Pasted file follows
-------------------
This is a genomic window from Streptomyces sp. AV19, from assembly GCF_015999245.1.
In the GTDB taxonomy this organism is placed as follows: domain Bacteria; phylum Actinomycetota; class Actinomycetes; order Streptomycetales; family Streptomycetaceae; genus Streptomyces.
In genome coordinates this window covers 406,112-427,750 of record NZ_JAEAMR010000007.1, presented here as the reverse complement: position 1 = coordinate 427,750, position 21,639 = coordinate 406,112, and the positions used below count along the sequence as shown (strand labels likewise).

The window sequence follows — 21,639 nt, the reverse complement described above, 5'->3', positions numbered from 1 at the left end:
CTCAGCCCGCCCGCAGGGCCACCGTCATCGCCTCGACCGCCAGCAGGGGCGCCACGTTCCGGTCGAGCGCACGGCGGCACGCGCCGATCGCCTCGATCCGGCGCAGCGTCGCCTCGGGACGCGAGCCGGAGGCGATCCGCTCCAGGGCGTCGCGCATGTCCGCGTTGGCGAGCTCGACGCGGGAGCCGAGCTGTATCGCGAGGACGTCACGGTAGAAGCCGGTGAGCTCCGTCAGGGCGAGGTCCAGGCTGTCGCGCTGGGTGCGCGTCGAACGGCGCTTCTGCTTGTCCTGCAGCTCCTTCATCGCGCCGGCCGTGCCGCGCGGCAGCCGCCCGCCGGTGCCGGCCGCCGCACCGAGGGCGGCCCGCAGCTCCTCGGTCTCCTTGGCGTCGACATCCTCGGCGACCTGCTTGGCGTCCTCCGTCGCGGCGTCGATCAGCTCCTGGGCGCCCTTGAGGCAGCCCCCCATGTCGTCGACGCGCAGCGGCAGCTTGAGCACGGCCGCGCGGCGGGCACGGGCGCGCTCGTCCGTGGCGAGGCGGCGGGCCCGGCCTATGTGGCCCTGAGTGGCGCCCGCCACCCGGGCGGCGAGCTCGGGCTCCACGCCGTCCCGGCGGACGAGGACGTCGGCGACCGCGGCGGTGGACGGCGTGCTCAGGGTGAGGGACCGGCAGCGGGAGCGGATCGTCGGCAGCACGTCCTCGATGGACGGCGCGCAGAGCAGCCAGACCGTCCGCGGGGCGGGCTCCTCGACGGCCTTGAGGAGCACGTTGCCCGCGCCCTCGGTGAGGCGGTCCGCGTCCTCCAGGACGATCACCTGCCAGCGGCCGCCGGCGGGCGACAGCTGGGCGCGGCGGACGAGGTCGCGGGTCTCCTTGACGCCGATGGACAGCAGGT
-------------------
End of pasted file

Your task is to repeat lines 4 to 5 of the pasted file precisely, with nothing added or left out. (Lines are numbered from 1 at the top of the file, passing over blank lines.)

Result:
The window sequence follows — 21,639 nt, the reverse complement described above, 5'->3', positions numbered from 1 at the left end:
CTCAGCCCGCCCGCAGGGCCACCGTCATCGCCTCGACCGCCAGCAGGGGCGCCACGTTCCGGTCGAGCGCACGGCGGCACGCGCCGATCGCCTCGATCCGGCGCAGCGTCGCCTCGGGACGCGAGCCGGAGGCGATCCGCTCCAGGGCGTCGCGCATGTCCGCGTTGGCGAGCTCGACGCGGGAGCCGAGCTGTATCGCGAGGACGTCACGGTAGAAGCCGGTGAGCTCCGTCAGGGCGAGGTCCAGGCTGTCGCGCTGGGTGCGCGTCGAACGGCGCTTCTGCTTGTCCTGCAGCTCCTTCATCGCGCCGGCCGTGCCGCGCGGCAGCCGCCCGCCGGTGCCGGCCGCCGCACCGAGGGCGGCCCGCAGCTCCTCGGTCTCCTTGGCGTCGACATCCTCGGCGACCTGCTTGGCGTCCTCCGTCGCGGCGTCGATCAGCTCCTGGGCGCCCTTGAGGCAGCCCCCCATGTCGTCGACGCGCAGCGGCAGCTTGAGCACGGCCGCGCGGCGGGCACGGGCGCGCTCGTCCGTGGCGAGGCGGCGGGCCCGGCCTATGTGGCCCTGAGTGGCGCCCGCCACCCGGGCGGCGAGCTCGGGCTCCACGCCGTCCCGGCGGACGAGGACGTCGGCGACCGCGGCGGTGGACGGCGTGCTCAGGGTGAGGGACCGGCAGCGGGAGCGGATCGTCGGCAGCACGTCCTCGATGGACGGCGCGCAGAGCAGCCAGACCGTCCGCGGGGCGGGCTCCTCGACGGCCTTGAGGAGCACGTTGCCCGCGCCCTCGGTGAGGCGGTCCGCGTCCTCCAGGACGATCACCTGCCAGCGGCCGCCGGCGGGCGACAGCTGGGCGCGGCGGACGAGGTCGCGGGTCTCCTTGACGCCGATGGACAGCAGGT